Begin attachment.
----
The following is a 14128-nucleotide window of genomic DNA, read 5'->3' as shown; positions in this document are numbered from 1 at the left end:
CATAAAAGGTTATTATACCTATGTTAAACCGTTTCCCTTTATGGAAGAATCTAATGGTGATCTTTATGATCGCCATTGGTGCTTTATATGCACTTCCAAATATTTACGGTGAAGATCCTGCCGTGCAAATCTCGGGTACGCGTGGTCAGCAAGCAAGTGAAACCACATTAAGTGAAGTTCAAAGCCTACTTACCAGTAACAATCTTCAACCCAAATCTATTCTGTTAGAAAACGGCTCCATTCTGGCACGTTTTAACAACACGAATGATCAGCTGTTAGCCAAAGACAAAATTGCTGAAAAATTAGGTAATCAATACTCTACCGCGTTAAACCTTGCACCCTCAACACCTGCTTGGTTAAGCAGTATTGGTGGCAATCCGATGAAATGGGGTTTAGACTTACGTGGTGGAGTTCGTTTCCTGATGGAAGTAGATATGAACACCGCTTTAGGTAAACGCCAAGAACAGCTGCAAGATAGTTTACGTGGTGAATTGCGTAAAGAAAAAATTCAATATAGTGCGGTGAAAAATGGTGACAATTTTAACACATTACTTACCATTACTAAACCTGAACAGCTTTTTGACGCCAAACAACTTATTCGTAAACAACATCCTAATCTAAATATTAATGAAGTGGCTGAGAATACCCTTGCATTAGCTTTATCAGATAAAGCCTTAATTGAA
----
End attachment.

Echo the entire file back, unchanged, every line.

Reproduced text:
The following is a 14128-nucleotide window of genomic DNA, read 5'->3' as shown; positions in this document are numbered from 1 at the left end:
CATAAAAGGTTATTATACCTATGTTAAACCGTTTCCCTTTATGGAAGAATCTAATGGTGATCTTTATGATCGCCATTGGTGCTTTATATGCACTTCCAAATATTTACGGTGAAGATCCTGCCGTGCAAATCTCGGGTACGCGTGGTCAGCAAGCAAGTGAAACCACATTAAGTGAAGTTCAAAGCCTACTTACCAGTAACAATCTTCAACCCAAATCTATTCTGTTAGAAAACGGCTCCATTCTGGCACGTTTTAACAACACGAATGATCAGCTGTTAGCCAAAGACAAAATTGCTGAAAAATTAGGTAATCAATACTCTACCGCGTTAAACCTTGCACCCTCAACACCTGCTTGGTTAAGCAGTATTGGTGGCAATCCGATGAAATGGGGTTTAGACTTACGTGGTGGAGTTCGTTTCCTGATGGAAGTAGATATGAACACCGCTTTAGGTAAACGCCAAGAACAGCTGCAAGATAGTTTACGTGGTGAATTGCGTAAAGAAAAAATTCAATATAGTGCGGTGAAAAATGGTGACAATTTTAACACATTACTTACCATTACTAAACCTGAACAGCTTTTTGACGCCAAACAACTTATTCGTAAACAACATCCTAATCTAAATATTAATGAAGTGGCTGAGAATACCCTTGCATTAGCTTTATCAGATAAAGCCTTAATTGAA